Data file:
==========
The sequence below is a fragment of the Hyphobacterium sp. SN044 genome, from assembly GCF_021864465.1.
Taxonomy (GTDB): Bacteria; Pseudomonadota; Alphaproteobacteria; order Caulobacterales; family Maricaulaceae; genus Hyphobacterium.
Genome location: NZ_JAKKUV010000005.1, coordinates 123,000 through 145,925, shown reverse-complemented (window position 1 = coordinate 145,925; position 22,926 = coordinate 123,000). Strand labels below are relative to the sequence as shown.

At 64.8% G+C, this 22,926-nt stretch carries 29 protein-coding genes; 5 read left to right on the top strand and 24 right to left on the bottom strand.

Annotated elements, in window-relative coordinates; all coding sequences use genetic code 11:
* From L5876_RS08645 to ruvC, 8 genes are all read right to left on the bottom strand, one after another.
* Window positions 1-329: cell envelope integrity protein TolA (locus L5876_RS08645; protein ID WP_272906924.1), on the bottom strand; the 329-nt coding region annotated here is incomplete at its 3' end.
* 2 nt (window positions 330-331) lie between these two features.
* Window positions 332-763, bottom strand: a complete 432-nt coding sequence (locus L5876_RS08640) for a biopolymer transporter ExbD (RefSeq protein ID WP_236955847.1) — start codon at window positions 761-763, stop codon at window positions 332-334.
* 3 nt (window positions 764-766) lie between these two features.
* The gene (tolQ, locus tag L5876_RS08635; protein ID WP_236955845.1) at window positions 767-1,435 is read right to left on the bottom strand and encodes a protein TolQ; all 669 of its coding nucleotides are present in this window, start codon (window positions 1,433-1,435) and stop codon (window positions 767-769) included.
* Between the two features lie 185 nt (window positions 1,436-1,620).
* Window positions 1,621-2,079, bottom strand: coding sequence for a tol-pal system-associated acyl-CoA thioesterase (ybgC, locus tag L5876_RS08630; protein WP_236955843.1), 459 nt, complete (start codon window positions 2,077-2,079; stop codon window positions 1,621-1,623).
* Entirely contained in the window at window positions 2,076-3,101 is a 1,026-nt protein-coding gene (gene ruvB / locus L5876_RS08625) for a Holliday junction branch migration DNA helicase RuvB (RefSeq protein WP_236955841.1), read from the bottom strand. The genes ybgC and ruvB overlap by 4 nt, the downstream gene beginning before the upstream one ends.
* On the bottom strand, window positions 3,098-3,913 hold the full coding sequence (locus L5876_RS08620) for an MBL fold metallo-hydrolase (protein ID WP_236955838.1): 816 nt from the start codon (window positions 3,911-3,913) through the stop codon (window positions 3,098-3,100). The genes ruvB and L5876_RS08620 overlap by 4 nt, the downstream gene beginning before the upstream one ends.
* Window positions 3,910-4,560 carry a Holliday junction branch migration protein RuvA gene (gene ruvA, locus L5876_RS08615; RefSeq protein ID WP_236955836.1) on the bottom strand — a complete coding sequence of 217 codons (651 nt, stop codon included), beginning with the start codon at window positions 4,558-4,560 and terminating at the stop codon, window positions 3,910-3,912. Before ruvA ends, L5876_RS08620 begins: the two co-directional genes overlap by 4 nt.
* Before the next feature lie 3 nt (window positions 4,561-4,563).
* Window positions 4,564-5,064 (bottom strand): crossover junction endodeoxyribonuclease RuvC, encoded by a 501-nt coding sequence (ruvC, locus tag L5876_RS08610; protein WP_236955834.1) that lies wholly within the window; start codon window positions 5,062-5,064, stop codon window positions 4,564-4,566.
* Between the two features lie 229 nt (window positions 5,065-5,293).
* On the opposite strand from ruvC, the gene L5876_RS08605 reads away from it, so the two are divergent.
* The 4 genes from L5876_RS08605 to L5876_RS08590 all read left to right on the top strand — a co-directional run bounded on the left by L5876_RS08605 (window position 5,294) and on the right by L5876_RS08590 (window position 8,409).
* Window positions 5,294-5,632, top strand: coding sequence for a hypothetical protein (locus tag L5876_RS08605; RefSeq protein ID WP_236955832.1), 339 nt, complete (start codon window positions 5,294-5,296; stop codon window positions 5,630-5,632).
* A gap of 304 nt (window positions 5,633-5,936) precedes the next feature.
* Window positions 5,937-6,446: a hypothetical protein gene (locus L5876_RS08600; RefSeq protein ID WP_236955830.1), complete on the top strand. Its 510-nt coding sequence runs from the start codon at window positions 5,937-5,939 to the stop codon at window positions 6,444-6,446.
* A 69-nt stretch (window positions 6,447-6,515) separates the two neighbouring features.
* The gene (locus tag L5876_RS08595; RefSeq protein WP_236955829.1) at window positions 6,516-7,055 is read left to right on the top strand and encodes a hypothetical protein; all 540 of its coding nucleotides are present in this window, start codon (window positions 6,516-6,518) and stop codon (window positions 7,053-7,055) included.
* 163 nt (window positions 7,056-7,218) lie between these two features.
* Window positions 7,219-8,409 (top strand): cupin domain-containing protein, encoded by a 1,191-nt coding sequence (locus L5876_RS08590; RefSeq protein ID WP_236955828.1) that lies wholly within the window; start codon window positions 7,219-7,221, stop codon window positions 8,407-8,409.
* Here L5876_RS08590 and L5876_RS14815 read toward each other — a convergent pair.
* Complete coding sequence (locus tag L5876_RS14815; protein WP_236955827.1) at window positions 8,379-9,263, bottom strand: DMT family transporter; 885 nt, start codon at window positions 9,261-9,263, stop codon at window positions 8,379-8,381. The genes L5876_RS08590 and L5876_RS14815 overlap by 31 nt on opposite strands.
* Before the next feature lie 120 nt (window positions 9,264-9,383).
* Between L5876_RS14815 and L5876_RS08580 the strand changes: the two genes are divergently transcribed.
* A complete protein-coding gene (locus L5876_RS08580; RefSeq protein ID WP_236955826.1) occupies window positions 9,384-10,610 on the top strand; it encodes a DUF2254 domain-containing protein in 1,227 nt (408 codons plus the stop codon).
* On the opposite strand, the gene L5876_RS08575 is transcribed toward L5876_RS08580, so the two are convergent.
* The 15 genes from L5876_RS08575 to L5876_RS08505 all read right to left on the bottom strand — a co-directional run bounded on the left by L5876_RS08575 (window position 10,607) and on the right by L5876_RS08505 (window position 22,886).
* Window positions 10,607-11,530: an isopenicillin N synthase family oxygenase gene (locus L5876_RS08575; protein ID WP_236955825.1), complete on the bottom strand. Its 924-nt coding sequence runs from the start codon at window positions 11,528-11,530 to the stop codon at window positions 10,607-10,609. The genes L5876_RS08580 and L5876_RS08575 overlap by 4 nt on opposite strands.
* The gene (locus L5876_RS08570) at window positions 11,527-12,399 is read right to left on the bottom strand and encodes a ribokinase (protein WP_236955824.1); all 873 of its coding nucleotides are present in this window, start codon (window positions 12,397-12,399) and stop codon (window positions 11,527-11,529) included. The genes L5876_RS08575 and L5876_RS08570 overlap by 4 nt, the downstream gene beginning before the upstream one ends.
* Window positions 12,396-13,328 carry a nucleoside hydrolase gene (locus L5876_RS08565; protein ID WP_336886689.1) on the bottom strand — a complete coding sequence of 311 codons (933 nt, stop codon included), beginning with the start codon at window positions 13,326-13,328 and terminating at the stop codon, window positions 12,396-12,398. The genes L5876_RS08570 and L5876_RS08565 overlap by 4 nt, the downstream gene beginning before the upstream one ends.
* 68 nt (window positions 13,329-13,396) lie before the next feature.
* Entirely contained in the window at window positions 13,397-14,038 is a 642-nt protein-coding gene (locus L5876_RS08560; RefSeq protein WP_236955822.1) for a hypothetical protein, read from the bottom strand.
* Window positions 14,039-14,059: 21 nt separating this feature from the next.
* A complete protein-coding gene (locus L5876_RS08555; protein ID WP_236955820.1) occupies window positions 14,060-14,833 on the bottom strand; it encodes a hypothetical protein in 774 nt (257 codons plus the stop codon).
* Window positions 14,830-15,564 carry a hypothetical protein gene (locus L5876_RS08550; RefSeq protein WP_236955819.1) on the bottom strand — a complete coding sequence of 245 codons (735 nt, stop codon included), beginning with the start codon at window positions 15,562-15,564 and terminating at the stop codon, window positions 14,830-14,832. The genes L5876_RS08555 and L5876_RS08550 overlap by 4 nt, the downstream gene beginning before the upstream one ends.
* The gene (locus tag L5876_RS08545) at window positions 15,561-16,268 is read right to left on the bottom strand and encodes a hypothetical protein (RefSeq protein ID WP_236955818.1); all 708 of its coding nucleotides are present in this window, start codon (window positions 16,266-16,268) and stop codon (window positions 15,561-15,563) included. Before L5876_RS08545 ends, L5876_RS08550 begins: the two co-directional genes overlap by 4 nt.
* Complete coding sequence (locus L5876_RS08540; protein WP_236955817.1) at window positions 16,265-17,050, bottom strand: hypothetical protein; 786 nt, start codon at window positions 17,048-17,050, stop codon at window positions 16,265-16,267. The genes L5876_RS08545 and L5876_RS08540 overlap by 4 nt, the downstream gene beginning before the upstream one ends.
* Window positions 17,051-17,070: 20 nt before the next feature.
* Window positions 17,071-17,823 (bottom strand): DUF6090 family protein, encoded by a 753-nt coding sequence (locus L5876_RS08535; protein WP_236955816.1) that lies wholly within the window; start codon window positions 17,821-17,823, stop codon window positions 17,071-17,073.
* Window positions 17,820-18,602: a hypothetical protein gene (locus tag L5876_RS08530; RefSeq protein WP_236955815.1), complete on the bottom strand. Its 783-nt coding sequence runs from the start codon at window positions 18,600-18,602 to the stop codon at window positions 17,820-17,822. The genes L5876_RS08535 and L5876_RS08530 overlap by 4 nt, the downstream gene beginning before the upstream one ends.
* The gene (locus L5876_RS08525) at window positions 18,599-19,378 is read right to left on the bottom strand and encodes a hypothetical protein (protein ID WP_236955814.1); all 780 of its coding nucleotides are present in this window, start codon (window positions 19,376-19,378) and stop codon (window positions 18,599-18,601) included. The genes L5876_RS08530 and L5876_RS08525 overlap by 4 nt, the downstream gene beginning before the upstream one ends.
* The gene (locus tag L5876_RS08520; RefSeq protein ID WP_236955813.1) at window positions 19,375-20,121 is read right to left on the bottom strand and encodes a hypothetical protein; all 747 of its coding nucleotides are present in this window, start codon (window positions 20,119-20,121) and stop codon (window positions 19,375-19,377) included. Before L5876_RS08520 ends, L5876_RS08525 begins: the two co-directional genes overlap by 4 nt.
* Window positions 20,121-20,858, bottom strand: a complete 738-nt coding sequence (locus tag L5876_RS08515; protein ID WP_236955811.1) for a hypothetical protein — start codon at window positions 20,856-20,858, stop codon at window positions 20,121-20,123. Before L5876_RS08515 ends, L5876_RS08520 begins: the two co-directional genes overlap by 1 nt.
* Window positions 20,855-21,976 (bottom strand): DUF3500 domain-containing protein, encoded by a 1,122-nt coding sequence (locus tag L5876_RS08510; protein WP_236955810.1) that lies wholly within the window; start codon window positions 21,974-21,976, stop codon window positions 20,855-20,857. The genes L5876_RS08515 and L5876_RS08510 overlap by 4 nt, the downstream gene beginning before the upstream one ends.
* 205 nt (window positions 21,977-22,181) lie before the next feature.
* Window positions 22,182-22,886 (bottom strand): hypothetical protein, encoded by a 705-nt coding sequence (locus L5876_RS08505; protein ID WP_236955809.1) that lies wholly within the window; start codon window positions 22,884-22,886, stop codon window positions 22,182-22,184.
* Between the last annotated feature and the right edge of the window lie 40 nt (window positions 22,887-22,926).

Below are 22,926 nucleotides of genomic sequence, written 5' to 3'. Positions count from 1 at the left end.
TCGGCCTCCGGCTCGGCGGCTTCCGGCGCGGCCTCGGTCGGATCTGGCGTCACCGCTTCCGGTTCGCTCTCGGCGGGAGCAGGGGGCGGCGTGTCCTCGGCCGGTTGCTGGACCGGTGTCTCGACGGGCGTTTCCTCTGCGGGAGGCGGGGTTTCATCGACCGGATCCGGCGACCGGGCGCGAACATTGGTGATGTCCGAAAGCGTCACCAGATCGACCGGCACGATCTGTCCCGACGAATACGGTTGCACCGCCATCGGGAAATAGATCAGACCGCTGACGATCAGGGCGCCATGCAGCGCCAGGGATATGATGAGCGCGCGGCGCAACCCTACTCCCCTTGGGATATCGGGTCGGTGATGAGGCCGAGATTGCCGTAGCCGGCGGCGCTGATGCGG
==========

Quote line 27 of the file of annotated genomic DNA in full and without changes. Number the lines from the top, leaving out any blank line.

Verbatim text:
* 163 nt (window positions 7,056-7,218) lie between these two features.